8 2:05.85 Katinka Hosszu HUN 7/29/2017

In This Story

36
Leave a Reply

Subscribe
Notify of
36 Comments
oldest
newest most voted
Inline Feedbacks
View all comments
Dee
1 year ago

Brilliant swimming. I’ve been waiting for female backstrokers to move to another level. Historically, womens 100bk & mens 100br have traded which record is faster on and off – Unless Peaty is *that* freakish, history would suggest we’ll see a woman well in to the 56s in the coming decade.

Reilly
Reply to  Dee
1 year ago

I think Peaty is that freakish. I think we should get 57 low, maybe 56 high, but I don’t think Smith (who seems most likely) will be much faster than that. I hope this comment looks dumb come August, however.

BairnOwl
1 year ago

Amazing. The women’s backstroke events will be exciting to watch in Tokyo. 🔥

Coach Mike 1952
Reply to  BairnOwl
1 year ago

Very!

Yozhik
Reply to  Coach Mike 1952
1 year ago

How can be exciting the race of swimmers who have 2.5 sec difference in personal best at 200 distance? Unless you expect Regan Smith to fail a la Cate Campbell in Rio.

Swammer
Reply to  Yozhik
1 year ago

LOL right, nobody is capable of dropping time, especially not the multitude of teenagers who could potentially be in that final.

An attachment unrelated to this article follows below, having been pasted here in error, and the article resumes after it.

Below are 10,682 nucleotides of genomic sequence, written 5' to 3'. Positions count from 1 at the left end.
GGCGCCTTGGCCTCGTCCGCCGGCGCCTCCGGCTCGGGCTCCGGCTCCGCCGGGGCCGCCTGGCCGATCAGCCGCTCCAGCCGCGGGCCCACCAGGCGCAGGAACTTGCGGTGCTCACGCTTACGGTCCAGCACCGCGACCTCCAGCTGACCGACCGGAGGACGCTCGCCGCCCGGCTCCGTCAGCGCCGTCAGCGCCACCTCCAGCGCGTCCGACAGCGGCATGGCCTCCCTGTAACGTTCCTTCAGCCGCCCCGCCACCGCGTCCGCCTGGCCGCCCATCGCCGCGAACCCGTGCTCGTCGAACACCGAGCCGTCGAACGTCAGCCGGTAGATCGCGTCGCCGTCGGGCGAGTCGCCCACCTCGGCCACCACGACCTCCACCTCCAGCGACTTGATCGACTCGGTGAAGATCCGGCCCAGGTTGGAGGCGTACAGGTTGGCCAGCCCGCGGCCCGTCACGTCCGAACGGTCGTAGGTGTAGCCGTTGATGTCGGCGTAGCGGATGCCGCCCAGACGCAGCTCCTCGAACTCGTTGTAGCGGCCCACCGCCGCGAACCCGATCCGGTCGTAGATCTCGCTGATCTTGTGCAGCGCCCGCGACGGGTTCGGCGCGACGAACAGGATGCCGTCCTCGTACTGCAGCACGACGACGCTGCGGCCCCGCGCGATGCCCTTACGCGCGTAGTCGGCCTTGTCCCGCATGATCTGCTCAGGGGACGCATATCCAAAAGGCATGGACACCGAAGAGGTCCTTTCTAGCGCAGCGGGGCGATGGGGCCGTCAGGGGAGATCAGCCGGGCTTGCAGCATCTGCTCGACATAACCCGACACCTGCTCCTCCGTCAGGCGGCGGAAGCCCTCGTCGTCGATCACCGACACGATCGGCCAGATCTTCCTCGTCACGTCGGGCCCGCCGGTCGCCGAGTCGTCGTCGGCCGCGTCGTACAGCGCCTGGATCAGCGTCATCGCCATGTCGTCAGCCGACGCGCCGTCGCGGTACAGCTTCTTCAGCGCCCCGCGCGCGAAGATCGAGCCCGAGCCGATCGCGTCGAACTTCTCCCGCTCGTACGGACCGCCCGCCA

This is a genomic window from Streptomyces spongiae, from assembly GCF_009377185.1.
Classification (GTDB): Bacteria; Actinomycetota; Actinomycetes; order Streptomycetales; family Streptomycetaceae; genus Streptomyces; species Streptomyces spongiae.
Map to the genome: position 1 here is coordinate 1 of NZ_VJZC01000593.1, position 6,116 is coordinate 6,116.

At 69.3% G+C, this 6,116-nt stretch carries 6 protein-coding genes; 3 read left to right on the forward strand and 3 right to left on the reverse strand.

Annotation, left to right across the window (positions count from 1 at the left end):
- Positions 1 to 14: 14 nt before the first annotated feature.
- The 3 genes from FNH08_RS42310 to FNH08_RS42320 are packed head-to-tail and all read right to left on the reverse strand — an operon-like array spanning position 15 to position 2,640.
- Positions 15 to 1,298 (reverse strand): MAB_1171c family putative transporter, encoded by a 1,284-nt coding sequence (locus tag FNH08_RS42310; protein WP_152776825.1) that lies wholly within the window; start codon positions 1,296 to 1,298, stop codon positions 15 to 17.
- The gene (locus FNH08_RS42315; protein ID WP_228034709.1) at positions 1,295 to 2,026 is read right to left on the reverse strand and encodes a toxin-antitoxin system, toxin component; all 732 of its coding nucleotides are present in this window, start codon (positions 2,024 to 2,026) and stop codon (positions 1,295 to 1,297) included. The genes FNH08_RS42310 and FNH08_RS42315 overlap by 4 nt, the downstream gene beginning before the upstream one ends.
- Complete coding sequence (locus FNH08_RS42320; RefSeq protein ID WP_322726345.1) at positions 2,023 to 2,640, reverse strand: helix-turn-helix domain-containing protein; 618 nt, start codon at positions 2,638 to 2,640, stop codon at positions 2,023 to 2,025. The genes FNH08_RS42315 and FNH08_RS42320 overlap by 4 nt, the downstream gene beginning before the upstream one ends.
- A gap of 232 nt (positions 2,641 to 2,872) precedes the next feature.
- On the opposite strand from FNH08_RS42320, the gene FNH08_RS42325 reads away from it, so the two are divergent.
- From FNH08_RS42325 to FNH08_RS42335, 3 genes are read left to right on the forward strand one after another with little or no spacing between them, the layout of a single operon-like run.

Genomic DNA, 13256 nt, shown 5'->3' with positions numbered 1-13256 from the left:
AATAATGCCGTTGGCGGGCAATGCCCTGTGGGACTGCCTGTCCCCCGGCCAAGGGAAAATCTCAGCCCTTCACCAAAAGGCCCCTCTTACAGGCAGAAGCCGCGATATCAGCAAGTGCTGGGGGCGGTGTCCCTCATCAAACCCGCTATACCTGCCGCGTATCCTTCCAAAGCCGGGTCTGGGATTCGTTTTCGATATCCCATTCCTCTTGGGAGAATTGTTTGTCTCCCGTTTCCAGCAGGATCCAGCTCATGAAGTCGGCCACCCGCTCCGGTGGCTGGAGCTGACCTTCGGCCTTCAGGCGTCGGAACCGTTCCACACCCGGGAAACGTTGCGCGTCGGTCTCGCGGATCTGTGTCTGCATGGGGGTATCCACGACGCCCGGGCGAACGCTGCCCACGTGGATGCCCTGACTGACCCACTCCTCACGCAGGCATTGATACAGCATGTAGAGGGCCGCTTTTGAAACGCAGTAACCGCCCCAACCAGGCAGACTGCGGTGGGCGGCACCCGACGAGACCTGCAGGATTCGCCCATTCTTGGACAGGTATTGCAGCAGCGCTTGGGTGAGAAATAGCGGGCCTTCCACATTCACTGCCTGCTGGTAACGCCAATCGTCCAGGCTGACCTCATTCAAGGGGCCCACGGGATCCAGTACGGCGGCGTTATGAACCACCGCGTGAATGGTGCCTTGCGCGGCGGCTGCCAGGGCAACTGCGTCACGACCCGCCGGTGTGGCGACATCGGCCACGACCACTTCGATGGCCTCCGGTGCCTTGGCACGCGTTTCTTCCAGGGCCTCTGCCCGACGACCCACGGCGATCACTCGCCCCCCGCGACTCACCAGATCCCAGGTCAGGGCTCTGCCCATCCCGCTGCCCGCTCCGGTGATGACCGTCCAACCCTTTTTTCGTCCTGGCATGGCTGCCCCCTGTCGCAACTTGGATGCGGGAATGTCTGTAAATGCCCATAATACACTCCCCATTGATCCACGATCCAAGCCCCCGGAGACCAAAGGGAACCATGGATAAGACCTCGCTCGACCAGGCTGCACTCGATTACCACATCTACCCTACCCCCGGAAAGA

Texas Tap Water
Reply to  Yozhik
1 year ago

You must be new in swimming.

Yozhik
Reply to  Texas Tap Water
1 year ago

You as many others just didn’t get used to the notion of how outstanding Regan Smith is. You still measure her talent by the scale where 58 in 100 and 2:05 in 200 are great swims for her. She was practicing at this meet.
Same was with Katie Ledecky. Only two years after London and 4 world records the general public and experts like you finally accepted the fact that she is a real deal.

Robbos
Reply to  Yozhik
1 year ago

No one is doubting Regan Smith’s ability, they are only doubting your ability to read McKeown’s potential improvement, both Smith & Mckeown swam 2.05s in January of the Olympic year, who knows where they will be in July/August later this, but the potential is there for a very good race. Smith is huge favourite & huge talent & has a couple of 2.03s already in her, can McKeown get there, no one knows, but a 2.05 in January for a teenager shows lots of potential.

Yozhik
Reply to  Robbos
1 year ago

Well, I didn’t follow Mckeown that closely to be able to estimate her performance in Tokyo. Can you? Or it is just your hopeful expectations of huge jump. Expectations that is the fuel that sport fan are living on. Good luck to you with that.
Yes, Regan Smith has never been even under 2:06 before breaking world record with 2:03. So why not to expect the same from Mckeeown? Right?
The particular race can be close because there can be many factors that affect it. But as of today I don’t see your girl to be even close to Smith in her abilities.

Robbos
Reply to  Yozhik
1 year ago